Searching for the New Germans

A Visit to the Academy’s Reading Room

Why do we keep books like Muslime im säkularen Rechtsstaat (Muslims in Secular Rule of Law), Diaspora Identities, or z.B. 650 Jahre Rixdorf (E.g. 650 Years of Rixdorf) at the Jewish Museum? Answering this question is the task of the Academy program on migration and diversity. How to find these books, however, falls to the library.

Imagine that you want to learn about social structures, clubs, and immigrant biographies in Berlin, particularly in Kreuzberg, to which you yourself moved from Hesse two years ago. After visiting the museum one fine Sunday afternoon, you take a look at the new Academy, where, you heard, a friend of yours recently attended an event about the ‘new Germans.’ The Academy is closed on the weekend, but a museum host informs you that it has a library. You return on Monday and ask in the reading room about Turks in Kreuzberg. The librarian would love just to tell you, “second shelf on the left, all the way to the back – what you’re looking for is right there.” Unfortunately, it’s not quite that simple.

View of some of the book shelves in the libabry of the Jewish Museum Berlin

Open stacks area of the library in the Academy of the Jewish Museum; Jewish Museum Berlin, photo Jens Ziehe

We have, in fact, expanded the classification system in our open stacks on the topic of “Migration and Diversity.” In contrast to how we classify Jewish history, we’ve chosen to forego regional and historical distinctions. Rather, we have tried to render different aspects of debates over the transformation from homogeneous nation states into immigration societies visible: from politics and law, religion, and minorities to education, racism, and discrimination. After all, along with the parallels between diaspora identities, there are also significant differences: while German-Jewish history goes back a good two thousand years in places such as Cologne, Frankfurt, Altona, and Berlin, Germany as a country of immigrants dates to a more recent time. In addition to this consideration, we wanted to put terms like “citizenship” and keywords like “parallel society” into an international perspective right from the start.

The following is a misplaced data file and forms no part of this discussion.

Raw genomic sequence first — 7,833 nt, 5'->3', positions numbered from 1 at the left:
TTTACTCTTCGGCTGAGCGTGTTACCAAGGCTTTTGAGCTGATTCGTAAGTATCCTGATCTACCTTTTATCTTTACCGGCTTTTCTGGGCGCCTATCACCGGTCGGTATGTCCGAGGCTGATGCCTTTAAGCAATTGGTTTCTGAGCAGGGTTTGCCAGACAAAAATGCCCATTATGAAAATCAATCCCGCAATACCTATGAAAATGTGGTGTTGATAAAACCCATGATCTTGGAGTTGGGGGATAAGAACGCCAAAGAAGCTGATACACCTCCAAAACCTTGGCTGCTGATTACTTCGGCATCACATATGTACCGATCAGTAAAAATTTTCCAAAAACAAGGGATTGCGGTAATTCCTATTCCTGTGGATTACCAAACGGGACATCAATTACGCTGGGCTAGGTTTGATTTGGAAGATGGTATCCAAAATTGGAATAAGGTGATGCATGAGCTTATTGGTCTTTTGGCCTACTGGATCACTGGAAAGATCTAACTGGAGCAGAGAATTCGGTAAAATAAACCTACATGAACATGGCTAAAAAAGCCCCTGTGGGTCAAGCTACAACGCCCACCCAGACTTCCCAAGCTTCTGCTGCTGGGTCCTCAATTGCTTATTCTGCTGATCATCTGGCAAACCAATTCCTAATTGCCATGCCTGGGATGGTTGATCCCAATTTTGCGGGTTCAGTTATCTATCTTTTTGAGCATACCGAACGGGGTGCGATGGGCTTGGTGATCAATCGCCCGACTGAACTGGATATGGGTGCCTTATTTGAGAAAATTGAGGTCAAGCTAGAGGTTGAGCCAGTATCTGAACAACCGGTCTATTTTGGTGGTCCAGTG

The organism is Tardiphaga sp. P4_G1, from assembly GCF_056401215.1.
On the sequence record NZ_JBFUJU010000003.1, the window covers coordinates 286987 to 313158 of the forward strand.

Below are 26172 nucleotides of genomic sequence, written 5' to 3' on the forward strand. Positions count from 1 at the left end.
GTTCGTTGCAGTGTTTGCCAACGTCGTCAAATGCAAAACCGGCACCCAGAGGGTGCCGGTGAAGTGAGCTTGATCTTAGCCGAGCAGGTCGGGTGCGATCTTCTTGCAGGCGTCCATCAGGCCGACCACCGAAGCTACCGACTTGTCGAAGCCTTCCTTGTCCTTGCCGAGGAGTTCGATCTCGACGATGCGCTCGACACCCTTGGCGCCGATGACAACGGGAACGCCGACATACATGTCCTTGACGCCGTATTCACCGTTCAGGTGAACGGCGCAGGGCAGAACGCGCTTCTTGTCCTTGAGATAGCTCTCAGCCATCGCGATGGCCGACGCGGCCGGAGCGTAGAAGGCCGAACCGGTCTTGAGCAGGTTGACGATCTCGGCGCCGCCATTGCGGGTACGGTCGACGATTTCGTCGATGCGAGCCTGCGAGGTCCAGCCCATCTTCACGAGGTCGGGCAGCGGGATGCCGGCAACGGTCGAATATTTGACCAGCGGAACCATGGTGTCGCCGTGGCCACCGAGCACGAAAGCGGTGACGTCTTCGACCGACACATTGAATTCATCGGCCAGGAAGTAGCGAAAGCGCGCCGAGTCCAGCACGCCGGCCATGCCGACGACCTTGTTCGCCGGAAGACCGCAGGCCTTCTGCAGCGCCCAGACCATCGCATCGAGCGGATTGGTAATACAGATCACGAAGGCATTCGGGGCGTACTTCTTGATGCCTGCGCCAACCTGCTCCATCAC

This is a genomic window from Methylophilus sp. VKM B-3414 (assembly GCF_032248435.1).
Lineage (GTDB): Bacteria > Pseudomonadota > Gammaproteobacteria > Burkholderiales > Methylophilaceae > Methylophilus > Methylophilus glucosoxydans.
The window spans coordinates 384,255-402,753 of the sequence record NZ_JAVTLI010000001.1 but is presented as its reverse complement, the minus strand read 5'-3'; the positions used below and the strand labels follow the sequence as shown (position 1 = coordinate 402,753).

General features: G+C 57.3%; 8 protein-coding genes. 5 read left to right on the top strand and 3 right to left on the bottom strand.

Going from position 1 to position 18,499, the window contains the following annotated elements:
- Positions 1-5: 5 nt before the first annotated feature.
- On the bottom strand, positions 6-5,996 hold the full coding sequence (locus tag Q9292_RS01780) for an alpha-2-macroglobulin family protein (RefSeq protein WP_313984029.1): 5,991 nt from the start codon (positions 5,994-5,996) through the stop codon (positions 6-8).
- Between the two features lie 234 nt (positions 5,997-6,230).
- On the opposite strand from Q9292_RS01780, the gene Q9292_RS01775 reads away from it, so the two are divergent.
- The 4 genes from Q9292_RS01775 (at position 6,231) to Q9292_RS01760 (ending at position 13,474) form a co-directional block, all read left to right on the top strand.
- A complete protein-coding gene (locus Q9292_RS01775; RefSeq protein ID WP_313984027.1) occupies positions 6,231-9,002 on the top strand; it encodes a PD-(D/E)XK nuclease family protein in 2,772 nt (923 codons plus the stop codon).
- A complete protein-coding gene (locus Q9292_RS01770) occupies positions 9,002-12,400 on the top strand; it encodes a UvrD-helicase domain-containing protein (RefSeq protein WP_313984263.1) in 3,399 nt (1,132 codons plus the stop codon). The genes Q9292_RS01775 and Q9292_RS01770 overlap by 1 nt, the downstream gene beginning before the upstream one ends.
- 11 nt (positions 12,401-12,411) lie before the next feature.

But back to you. You don’t follow the librarian’s advice to search for “Berlin” in the online catalog. Instead you go straight to the shelf with the new classifications for “Migration and Diversity.” There, you happen upon E.g. 650 Years of Rixdorf under the heading “Literature, Art, and Culture.” You start planning your next weekend outing, but it’s almost 7 p.m. now and the librarian is urging your departure. In the meantime you’ve flipped through the pages of the catalog Berlin – Istanbul, glanced at the study Muslims in Berlin, and are just noticing the book Wir neuen Deutschen (We New Germans) among several other auto-/biographies – for which “German History” would perhaps have been a more obvious category, but still all too easy to miss. On your way home through Oranienplatz, you remember the tents that were here until recently. Refugees, the right of residency, asylum. There must be something at the Jewish Museum about that too…

To finish, here’s a tip: Generation “Kosher Light”, p. 232 ff. You won’t find the book, by the way, under “Migration and diversity” but rather “Present age”, in the “Jewish history in Germany” section. A Russian Jewish perspective on diversity in Kreuzberg.

Bernhard Jensen (Library)

Citation recommendation:

Bernhard Jensen (2014), Searching for the New Germans. A Visit to the Academy’s Reading Room.

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